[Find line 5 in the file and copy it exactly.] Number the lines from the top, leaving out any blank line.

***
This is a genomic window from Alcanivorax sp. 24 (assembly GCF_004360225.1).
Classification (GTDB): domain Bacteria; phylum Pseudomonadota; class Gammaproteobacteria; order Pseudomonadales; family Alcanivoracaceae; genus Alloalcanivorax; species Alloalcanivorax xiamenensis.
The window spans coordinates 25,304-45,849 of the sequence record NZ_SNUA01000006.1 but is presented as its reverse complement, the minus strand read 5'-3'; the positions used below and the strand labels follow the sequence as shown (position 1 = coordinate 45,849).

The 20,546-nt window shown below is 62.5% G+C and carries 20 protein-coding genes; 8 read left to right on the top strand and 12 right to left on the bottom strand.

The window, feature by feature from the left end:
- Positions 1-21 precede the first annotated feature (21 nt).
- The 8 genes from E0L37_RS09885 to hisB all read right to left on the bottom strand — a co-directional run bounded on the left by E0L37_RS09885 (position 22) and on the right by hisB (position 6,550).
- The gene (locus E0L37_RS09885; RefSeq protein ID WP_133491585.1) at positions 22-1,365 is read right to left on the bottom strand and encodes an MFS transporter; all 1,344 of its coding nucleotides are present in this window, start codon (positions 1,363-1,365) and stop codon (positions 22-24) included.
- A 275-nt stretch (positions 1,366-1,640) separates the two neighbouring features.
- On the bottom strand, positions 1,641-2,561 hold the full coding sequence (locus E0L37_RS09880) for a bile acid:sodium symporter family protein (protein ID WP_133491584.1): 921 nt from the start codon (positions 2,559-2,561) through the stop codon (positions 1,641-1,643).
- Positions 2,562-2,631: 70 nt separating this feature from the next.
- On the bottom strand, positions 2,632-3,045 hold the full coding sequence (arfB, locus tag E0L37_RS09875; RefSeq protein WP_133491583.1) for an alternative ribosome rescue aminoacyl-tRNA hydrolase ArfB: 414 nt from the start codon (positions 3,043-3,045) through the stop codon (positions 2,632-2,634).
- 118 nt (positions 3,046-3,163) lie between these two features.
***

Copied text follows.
The window, feature by feature from the left end: